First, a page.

Principal components analysis (PCA) is often used as a method of data compression. It allows redundant data to be compacted into fewer bands—that is, the dimensionality of the data is reduced. The bands of PCA data are non correlated and independent, and are often more interpretable than the source data(1 band) The process is easily explained graphically with an example of data in two bands. Below is an example of a two-band scatterplot, which shows the relationships of data file values in two bands. The values of one band are plotted against those of the other. If both bands have normal distributions, an ellipse shape results.
In supervised classification, it is important to have a set of desired classes in mind, and then create the appropriate signatures from the data. You must also have some way of recognizing pixels that represent the classes that you want to extract. Supervised classification is usually appropriate when you want to identify relatively few classes, when you have selected training sites that can be verified with ground truth data, or when you can identify distinct, homogeneous regions that represent each class.
Maximum Likelihood Pixels inside of a stated threshold (Standard Deviation Ellipsoid) are assigned the value of that class signature.Pixels outside of a stated threshold (Standard Deviation Ellipsoid) are assigned a value of zero (NULL) , Disadvantages: Much slower than the minimum distance or parallelepiped classification algorithms. The potential for a large number of NULL. Advantages: more “accurate” results (depending on the quality of ground truth, and whether or not the class has a normal distribution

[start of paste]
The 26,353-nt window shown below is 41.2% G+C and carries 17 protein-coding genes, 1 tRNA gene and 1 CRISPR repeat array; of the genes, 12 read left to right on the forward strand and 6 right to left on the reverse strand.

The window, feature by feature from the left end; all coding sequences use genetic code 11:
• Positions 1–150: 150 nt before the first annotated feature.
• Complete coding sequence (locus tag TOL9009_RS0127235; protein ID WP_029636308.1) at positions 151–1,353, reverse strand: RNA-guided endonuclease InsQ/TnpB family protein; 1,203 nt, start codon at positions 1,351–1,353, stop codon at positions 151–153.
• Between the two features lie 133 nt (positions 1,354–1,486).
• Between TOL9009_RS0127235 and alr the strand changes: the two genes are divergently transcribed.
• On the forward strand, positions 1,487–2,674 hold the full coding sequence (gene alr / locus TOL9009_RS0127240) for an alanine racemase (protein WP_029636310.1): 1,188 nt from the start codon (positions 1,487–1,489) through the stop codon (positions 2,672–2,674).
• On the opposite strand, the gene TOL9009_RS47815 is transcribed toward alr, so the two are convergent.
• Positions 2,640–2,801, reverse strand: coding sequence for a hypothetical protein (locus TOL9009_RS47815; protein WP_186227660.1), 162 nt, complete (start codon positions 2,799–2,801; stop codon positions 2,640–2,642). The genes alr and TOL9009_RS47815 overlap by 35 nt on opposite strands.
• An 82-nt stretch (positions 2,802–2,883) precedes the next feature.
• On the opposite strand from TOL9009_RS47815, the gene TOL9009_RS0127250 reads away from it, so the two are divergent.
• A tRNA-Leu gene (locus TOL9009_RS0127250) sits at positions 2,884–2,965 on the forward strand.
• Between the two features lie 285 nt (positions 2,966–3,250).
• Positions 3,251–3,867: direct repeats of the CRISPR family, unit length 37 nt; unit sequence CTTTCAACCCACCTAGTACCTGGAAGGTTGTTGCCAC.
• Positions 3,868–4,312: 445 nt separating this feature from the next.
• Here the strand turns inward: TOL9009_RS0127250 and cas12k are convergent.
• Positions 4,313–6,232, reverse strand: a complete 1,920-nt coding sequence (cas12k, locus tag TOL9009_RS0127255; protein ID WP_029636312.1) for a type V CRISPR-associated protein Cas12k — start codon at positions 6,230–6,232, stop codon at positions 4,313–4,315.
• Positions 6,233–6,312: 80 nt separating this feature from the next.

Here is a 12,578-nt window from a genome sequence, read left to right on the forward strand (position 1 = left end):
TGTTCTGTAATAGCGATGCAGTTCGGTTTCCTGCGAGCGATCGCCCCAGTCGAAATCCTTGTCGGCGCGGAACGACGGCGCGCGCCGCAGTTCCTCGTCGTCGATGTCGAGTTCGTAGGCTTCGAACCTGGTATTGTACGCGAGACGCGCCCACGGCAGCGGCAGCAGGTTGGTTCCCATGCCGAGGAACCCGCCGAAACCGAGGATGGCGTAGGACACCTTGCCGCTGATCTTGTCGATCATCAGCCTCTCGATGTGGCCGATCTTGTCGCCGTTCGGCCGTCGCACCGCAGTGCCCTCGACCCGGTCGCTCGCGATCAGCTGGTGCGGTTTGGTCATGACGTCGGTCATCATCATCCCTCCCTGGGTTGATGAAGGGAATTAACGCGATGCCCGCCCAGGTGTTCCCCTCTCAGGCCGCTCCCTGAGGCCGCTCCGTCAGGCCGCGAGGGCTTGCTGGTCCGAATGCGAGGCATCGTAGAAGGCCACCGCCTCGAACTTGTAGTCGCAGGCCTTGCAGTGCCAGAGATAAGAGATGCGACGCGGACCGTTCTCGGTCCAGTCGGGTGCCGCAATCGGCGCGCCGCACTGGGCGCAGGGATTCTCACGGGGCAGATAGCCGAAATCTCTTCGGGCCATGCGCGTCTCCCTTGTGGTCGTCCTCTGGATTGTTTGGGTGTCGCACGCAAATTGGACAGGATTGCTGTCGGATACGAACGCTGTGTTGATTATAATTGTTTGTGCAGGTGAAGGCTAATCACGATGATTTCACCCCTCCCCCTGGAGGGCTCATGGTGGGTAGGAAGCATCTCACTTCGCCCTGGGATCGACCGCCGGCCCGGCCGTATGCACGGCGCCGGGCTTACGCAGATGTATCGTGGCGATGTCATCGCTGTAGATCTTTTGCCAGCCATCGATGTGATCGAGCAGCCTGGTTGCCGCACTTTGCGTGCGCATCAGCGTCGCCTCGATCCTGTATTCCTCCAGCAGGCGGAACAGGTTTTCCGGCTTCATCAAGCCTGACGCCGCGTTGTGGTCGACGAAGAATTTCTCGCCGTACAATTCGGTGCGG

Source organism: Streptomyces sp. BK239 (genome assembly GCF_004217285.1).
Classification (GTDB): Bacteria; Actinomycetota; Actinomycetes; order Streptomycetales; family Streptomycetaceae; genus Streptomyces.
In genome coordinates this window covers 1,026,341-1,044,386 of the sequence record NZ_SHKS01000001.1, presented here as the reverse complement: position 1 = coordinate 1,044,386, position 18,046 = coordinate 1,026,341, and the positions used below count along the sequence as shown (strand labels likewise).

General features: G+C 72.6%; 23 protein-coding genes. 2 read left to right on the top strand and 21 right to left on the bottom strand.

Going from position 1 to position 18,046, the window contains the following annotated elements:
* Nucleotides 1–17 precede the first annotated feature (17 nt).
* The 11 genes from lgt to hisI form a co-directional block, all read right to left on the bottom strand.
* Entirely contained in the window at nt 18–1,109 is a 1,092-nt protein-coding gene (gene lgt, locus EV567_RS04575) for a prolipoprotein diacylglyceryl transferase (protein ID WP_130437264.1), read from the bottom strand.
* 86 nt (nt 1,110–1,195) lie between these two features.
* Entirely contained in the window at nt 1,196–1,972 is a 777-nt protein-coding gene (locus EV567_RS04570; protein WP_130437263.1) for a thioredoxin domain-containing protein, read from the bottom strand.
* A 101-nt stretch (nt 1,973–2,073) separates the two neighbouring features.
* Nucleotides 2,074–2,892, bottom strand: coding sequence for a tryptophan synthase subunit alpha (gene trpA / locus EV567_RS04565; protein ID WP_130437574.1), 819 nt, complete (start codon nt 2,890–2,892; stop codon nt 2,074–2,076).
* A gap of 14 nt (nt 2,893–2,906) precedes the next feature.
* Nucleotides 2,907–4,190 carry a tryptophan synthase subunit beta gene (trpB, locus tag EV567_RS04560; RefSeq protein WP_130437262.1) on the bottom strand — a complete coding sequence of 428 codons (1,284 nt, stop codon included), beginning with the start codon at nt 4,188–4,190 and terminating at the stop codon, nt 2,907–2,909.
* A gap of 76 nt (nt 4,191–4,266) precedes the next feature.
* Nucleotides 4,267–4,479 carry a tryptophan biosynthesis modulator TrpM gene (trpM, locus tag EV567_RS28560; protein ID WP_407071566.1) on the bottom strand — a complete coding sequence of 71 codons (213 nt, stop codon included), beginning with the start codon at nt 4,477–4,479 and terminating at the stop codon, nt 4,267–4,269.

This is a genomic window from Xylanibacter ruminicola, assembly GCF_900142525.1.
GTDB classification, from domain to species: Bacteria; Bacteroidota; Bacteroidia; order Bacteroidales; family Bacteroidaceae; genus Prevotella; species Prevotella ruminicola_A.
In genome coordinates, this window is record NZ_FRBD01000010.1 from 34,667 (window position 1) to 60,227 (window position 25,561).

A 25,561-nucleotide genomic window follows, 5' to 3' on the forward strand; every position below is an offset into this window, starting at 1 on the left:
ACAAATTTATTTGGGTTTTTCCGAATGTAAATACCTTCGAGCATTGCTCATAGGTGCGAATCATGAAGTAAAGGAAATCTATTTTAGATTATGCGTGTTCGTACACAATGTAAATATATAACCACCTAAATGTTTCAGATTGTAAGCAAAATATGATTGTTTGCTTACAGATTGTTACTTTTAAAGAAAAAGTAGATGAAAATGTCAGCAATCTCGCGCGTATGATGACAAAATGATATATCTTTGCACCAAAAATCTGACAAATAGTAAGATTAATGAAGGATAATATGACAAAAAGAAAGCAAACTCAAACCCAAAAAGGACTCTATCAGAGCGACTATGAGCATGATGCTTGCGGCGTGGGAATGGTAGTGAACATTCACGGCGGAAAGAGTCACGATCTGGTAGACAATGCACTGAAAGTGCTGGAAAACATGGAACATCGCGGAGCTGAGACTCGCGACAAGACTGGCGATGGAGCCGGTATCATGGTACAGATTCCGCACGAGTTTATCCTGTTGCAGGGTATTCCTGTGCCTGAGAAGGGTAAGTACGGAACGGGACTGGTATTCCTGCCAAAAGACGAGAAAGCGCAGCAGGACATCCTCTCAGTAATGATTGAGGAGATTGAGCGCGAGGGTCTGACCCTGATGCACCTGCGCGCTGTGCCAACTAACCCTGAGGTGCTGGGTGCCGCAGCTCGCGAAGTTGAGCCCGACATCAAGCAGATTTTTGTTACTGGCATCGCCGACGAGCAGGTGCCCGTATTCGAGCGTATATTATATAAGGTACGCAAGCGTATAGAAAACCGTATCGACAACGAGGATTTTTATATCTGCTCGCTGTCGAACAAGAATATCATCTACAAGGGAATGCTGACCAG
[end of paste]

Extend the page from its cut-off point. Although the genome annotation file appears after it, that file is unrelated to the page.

Min distance Every pixel is assigned to the category based on its distance from cluster means. Standard Deviation is not taken into account. Disadvantages: generally produces poorer classification results than maximum likelihood classifiers. Advantages: Useful when a quick examination of a classification result is required.
The Mahalanobis distance is a measure of the distance between a point P and a distribution D, introduced by P. C. Mahalanobis in 1936.It is a multi-dimensional generalization of the idea of measuring how many standard deviations away P is from the mean of D. This distance is zero if P is at the mean of D, and grows as P moves away from the mean: along each principal component axis, it measures the number of standard deviations from P to the mean of D. If each of these axes is rescaled to have unit variance, then Mahalanobis distance corresponds to standard Euclidean distance in the transformed space. Mahalanobis distance is thus unit less and scale-invariant, and takes into account the correlations of the data set.
|Value||Class_Names||Count of pixel||Red||Green||Blue||Opacity||area ha|